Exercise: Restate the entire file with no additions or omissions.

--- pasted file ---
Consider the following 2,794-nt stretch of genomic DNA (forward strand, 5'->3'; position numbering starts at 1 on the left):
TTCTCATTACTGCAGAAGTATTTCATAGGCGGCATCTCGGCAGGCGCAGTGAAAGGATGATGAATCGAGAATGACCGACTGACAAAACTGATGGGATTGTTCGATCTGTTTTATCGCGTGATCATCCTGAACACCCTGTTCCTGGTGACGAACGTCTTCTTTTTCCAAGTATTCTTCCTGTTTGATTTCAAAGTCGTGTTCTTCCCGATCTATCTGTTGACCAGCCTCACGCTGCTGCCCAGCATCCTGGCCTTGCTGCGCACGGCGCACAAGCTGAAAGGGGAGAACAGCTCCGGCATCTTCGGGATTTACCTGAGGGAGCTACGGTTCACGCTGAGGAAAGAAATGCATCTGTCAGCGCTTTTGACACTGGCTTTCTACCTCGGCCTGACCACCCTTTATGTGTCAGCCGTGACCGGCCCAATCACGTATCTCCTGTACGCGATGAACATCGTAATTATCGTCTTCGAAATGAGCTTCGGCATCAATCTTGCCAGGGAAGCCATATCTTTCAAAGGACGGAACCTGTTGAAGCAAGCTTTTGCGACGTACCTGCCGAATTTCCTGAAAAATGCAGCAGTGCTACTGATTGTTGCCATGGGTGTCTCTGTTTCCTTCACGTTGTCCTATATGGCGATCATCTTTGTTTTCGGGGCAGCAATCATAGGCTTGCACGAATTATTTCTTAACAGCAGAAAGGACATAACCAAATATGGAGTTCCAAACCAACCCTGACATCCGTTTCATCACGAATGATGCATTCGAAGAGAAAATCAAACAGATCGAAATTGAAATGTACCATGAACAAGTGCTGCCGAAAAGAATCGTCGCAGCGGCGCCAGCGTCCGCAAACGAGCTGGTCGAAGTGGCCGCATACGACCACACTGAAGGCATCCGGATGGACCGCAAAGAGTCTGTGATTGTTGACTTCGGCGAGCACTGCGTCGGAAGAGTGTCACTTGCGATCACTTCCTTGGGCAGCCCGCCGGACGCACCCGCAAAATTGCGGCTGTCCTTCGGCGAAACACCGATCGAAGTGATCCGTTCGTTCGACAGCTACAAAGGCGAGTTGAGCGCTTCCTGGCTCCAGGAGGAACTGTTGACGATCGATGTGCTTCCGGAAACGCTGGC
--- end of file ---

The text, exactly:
Consider the following 2,794-nt stretch of genomic DNA (forward strand, 5'->3'; position numbering starts at 1 on the left):
TTCTCATTACTGCAGAAGTATTTCATAGGCGGCATCTCGGCAGGCGCAGTGAAAGGATGATGAATCGAGAATGACCGACTGACAAAACTGATGGGATTGTTCGATCTGTTTTATCGCGTGATCATCCTGAACACCCTGTTCCTGGTGACGAACGTCTTCTTTTTCCAAGTATTCTTCCTGTTTGATTTCAAAGTCGTGTTCTTCCCGATCTATCTGTTGACCAGCCTCACGCTGCTGCCCAGCATCCTGGCCTTGCTGCGCACGGCGCACAAGCTGAAAGGGGAGAACAGCTCCGGCATCTTCGGGATTTACCTGAGGGAGCTACGGTTCACGCTGAGGAAAGAAATGCATCTGTCAGCGCTTTTGACACTGGCTTTCTACCTCGGCCTGACCACCCTTTATGTGTCAGCCGTGACCGGCCCAATCACGTATCTCCTGTACGCGATGAACATCGTAATTATCGTCTTCGAAATGAGCTTCGGCATCAATCTTGCCAGGGAAGCCATATCTTTCAAAGGACGGAACCTGTTGAAGCAAGCTTTTGCGACGTACCTGCCGAATTTCCTGAAAAATGCAGCAGTGCTACTGATTGTTGCCATGGGTGTCTCTGTTTCCTTCACGTTGTCCTATATGGCGATCATCTTTGTTTTCGGGGCAGCAATCATAGGCTTGCACGAATTATTTCTTAACAGCAGAAAGGACATAACCAAATATGGAGTTCCAAACCAACCCTGACATCCGTTTCATCACGAATGATGCATTCGAAGAGAAAATCAAACAGATCGAAATTGAAATGTACCATGAACAAGTGCTGCCGAAAAGAATCGTCGCAGCGGCGCCAGCGTCCGCAAACGAGCTGGTCGAAGTGGCCGCATACGACCACACTGAAGGCATCCGGATGGACCGCAAAGAGTCTGTGATTGTTGACTTCGGCGAGCACTGCGTCGGAAGAGTGTCACTTGCGATCACTTCCTTGGGCAGCCCGCCGGACGCACCCGCAAAATTGCGGCTGTCCTTCGGCGAAACACCGATCGAAGTGATCCGTTCGTTCGACAGCTACAAAGGCGAGTTGAGCGCTTCCTGGCTCCAGGAGGAACTGTTGACGATCGATGTGCTTCCGGAAACGCTGGC